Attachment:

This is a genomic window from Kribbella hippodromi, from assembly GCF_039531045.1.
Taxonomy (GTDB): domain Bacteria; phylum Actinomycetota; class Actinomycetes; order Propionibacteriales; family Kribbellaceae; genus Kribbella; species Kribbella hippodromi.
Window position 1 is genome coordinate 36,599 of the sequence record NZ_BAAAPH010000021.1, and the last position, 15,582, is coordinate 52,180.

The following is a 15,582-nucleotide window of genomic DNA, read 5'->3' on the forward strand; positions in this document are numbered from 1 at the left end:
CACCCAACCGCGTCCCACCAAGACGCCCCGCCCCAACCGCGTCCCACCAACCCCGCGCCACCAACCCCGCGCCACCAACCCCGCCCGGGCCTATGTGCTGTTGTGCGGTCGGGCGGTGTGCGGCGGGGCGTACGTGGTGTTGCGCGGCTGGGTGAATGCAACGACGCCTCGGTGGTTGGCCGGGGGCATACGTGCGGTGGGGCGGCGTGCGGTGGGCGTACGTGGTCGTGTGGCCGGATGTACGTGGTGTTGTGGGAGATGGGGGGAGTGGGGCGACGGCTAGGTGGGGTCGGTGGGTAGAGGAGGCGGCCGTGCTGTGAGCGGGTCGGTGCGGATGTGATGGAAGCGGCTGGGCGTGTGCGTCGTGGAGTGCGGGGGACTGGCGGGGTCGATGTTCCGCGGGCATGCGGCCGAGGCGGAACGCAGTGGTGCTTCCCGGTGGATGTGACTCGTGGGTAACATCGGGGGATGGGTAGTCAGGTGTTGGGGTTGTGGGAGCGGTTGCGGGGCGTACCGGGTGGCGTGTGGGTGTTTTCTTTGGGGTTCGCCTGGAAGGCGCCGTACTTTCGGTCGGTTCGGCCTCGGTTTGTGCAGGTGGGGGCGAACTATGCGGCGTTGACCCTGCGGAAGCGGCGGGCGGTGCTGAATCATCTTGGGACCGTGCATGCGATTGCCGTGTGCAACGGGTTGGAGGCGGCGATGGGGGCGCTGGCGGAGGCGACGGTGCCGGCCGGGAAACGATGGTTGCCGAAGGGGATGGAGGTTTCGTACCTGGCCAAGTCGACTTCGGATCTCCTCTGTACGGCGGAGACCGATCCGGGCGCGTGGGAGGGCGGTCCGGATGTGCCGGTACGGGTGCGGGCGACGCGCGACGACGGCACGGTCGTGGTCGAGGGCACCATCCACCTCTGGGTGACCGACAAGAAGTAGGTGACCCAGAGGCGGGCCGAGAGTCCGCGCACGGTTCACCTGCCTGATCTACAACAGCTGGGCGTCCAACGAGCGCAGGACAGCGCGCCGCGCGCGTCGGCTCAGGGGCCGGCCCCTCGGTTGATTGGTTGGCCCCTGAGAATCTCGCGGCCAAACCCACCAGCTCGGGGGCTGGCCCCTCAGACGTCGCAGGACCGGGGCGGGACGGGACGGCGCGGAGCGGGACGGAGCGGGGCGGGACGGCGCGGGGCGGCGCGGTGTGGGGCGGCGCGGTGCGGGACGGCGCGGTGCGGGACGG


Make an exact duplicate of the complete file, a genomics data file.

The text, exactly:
This is a genomic window from Kribbella hippodromi, from assembly GCF_039531045.1.
Taxonomy (GTDB): domain Bacteria; phylum Actinomycetota; class Actinomycetes; order Propionibacteriales; family Kribbellaceae; genus Kribbella; species Kribbella hippodromi.
Window position 1 is genome coordinate 36,599 of the sequence record NZ_BAAAPH010000021.1, and the last position, 15,582, is coordinate 52,180.

The following is a 15,582-nucleotide window of genomic DNA, read 5'->3' on the forward strand; positions in this document are numbered from 1 at the left end:
CACCCAACCGCGTCCCACCAAGACGCCCCGCCCCAACCGCGTCCCACCAACCCCGCGCCACCAACCCCGCGCCACCAACCCCGCCCGGGCCTATGTGCTGTTGTGCGGTCGGGCGGTGTGCGGCGGGGCGTACGTGGTGTTGCGCGGCTGGGTGAATGCAACGACGCCTCGGTGGTTGGCCGGGGGCATACGTGCGGTGGGGCGGCGTGCGGTGGGCGTACGTGGTCGTGTGGCCGGATGTACGTGGTGTTGTGGGAGATGGGGGGAGTGGGGCGACGGCTAGGTGGGGTCGGTGGGTAGAGGAGGCGGCCGTGCTGTGAGCGGGTCGGTGCGGATGTGATGGAAGCGGCTGGGCGTGTGCGTCGTGGAGTGCGGGGGACTGGCGGGGTCGATGTTCCGCGGGCATGCGGCCGAGGCGGAACGCAGTGGTGCTTCCCGGTGGATGTGACTCGTGGGTAACATCGGGGGATGGGTAGTCAGGTGTTGGGGTTGTGGGAGCGGTTGCGGGGCGTACCGGGTGGCGTGTGGGTGTTTTCTTTGGGGTTCGCCTGGAAGGCGCCGTACTTTCGGTCGGTTCGGCCTCGGTTTGTGCAGGTGGGGGCGAACTATGCGGCGTTGACCCTGCGGAAGCGGCGGGCGGTGCTGAATCATCTTGGGACCGTGCATGCGATTGCCGTGTGCAACGGGTTGGAGGCGGCGATGGGGGCGCTGGCGGAGGCGACGGTGCCGGCCGGGAAACGATGGTTGCCGAAGGGGATGGAGGTTTCGTACCTGGCCAAGTCGACTTCGGATCTCCTCTGTACGGCGGAGACCGATCCGGGCGCGTGGGAGGGCGGTCCGGATGTGCCGGTACGGGTGCGGGCGACGCGCGACGACGGCACGGTCGTGGTCGAGGGCACCATCCACCTCTGGGTGACCGACAAGAAGTAGGTGACCCAGAGGCGGGCCGAGAGTCCGCGCACGGTTCACCTGCCTGATCTACAACAGCTGGGCGTCCAACGAGCGCAGGACAGCGCGCCGCGCGCGTCGGCTCAGGGGCCGGCCCCTCGGTTGATTGGTTGGCCCCTGAGAATCTCGCGGCCAAACCCACCAGCTCGGGGGCTGGCCCCTCAGACGTCGCAGGACCGGGGCGGGACGGGACGGCGCGGAGCGGGACGGAGCGGGGCGGGACGGCGCGGGGCGGCGCGGTGTGGGGCGGCGCGGTGCGGGACGGCGCGGTGCGGGACGG